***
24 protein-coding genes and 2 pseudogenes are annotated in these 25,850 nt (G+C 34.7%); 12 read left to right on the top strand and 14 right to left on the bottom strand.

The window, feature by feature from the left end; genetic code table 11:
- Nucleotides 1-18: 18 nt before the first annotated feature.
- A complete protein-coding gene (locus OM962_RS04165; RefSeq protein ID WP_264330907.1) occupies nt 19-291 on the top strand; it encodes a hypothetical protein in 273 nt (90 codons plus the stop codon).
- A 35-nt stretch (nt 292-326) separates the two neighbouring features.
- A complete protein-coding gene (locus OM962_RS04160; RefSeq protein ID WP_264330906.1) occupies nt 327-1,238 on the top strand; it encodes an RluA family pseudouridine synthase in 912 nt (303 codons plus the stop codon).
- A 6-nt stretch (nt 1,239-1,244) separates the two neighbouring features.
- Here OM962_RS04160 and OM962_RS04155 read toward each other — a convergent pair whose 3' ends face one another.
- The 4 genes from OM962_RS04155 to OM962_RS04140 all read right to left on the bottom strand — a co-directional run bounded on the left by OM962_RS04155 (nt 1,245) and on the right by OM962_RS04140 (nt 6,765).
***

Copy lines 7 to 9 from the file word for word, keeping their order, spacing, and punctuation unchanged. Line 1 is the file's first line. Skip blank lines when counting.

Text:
- A 6-nt stretch (nt 1,239-1,244) separates the two neighbouring features.
- Here OM962_RS04160 and OM962_RS04155 read toward each other — a convergent pair whose 3' ends face one another.
- The 4 genes from OM962_RS04155 to OM962_RS04140 all read right to left on the bottom strand — a co-directional run bounded on the left by OM962_RS04155 (nt 1,245) and on the right by OM962_RS04140 (nt 6,765).